18. How were sedimentary rocks created?
Sedimentary rocks have a clue to their origin in the name – sediment.
They are the products of lots and many dead marine creatures, which piled up on the sea floor as they were formed in water. These piled up together over a period and the pressure of them all caused the formation of rock.
19. In 1763, how did Great Britain try to end troubles with the Native American?
By offering more rights and giving better treatment, more freedom and better options it was hoped to reduce the conflict and pre-empt problems from occurring because of this.
20. What did Radon detection in arid areas can help to explore?
Radon is a radioactive gas that is associated with certain rocks, so perhaps this is a measure of the geology of the area, as in the rocks that are present in that location?
21. Soils take how many years to form?
There is no answer to this as it varies very much depending on the type of soil you are talking about and the conditions on earth at the time.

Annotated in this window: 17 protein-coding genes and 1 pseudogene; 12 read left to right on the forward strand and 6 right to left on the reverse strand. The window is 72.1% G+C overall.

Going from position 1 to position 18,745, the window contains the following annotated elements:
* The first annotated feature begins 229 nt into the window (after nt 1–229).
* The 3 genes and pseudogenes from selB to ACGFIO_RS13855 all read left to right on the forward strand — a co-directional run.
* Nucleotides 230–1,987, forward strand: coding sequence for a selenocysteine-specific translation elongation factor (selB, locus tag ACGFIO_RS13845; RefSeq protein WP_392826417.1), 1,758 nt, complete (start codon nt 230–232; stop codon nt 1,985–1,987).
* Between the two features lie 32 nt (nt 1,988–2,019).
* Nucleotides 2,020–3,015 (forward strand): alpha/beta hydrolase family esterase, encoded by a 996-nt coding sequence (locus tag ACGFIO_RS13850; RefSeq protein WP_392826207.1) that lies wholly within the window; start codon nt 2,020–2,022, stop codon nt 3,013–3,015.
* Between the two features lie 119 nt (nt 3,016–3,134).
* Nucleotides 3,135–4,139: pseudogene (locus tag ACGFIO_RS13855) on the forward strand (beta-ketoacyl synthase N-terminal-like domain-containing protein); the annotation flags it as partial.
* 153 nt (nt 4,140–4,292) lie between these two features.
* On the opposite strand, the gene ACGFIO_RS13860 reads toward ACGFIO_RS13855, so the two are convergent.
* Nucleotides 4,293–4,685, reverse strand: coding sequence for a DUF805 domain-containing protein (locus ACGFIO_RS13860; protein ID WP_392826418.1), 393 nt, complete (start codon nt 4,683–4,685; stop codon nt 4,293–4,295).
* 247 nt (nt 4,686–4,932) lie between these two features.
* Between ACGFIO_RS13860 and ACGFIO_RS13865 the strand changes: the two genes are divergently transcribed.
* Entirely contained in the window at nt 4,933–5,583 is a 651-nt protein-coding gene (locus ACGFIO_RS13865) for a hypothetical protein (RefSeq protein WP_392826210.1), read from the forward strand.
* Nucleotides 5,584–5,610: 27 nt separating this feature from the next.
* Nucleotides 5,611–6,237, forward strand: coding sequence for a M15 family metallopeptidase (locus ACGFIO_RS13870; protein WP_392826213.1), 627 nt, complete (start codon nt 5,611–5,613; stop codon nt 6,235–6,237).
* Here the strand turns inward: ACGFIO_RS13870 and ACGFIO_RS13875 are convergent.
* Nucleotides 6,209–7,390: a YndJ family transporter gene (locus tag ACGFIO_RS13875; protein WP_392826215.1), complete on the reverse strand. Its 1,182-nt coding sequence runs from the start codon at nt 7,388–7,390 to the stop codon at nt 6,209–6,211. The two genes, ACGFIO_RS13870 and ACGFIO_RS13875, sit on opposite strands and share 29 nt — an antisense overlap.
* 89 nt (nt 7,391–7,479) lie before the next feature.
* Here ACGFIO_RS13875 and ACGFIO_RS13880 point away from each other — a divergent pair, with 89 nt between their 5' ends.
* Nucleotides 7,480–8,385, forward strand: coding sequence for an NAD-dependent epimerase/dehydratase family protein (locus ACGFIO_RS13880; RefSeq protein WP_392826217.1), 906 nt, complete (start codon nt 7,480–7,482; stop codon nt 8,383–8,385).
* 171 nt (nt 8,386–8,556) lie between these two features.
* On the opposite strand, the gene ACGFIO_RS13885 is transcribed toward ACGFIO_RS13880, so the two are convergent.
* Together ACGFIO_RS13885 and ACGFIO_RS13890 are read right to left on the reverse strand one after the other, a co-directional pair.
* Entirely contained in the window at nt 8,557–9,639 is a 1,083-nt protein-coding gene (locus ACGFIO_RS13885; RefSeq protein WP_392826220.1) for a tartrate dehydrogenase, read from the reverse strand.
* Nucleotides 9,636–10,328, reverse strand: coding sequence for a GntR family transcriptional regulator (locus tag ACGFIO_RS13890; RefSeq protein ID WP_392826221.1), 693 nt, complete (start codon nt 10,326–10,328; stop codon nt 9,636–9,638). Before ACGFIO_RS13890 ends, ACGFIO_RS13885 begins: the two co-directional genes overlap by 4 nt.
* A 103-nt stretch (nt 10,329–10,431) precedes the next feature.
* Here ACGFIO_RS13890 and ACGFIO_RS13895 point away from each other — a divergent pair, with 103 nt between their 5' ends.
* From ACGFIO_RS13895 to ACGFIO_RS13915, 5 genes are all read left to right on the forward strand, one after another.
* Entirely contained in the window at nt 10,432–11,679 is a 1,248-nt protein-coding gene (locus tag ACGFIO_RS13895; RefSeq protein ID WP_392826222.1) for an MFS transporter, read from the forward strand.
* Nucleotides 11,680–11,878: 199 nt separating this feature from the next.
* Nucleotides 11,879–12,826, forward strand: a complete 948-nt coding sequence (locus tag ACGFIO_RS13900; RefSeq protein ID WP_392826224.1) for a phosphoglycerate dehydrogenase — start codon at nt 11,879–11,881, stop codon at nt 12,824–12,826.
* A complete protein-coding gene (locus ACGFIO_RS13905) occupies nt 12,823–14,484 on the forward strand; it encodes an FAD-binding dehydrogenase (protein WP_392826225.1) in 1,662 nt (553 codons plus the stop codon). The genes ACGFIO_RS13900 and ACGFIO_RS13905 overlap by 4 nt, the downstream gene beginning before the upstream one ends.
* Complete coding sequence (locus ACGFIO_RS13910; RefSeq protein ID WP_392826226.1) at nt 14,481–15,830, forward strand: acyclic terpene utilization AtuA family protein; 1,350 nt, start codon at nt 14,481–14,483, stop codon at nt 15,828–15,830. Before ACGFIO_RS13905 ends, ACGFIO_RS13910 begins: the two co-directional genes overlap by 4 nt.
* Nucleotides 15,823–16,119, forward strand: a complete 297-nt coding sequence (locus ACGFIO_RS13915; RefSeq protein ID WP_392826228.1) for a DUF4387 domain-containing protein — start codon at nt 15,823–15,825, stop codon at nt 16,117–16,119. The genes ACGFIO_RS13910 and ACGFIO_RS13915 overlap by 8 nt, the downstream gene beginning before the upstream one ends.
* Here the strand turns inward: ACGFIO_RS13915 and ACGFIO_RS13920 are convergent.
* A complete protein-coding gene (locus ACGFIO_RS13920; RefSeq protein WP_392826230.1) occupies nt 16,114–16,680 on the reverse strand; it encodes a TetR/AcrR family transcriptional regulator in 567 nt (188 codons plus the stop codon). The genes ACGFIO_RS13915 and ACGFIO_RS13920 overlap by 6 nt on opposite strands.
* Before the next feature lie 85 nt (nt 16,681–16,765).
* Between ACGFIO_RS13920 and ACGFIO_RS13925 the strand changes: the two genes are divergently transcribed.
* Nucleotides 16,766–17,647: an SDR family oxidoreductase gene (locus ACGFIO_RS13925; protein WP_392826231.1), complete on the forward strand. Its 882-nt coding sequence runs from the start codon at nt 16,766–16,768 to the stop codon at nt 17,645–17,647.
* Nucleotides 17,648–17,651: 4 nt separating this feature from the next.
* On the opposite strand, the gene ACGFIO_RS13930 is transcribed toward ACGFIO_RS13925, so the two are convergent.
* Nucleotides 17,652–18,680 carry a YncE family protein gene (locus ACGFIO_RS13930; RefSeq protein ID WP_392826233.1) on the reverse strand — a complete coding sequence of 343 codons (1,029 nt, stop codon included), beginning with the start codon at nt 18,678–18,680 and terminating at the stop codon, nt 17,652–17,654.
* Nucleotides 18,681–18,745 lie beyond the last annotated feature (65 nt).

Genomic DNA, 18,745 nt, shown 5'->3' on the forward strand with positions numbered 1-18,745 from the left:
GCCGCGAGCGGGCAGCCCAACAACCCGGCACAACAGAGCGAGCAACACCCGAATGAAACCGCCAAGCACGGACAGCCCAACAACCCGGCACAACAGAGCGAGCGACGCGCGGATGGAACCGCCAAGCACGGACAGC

In places that are very warm or very wet with fast moving waters for instance then times are quicker than places where very little happens for thousands of years at a time.
However, the process is very slow indeed and therefore, you would be looking at hundreds of years to produce an inch of soil – and 1,000 years+ to get two or more inches.
22. Were there super continents before pangea?
Pangaea is used to describe the state where all the land on earth was one great big landmass and therefore there was just one ocean too which was everything that surrounded that land mass.
Therefore, before Pangaea or all the land was linked you are asking whether the land was previously split before it came together. That is possible – we do not know the answer. However, we read about it and current theory suggests that yes there have been break ups and come together forming super continents before, though this hardly seems set in stone.
23. What are examples of techno fossils?
In which case I guess that you might be referring to things such as nuclear waste and other waste products of our recent systems for instance rubbish dumps and similar.
We have also fired some artifacts into space, for instance on spacecraft that aliens might some time come across we have given a glimpse or snapshot of our lives at a particular time in history.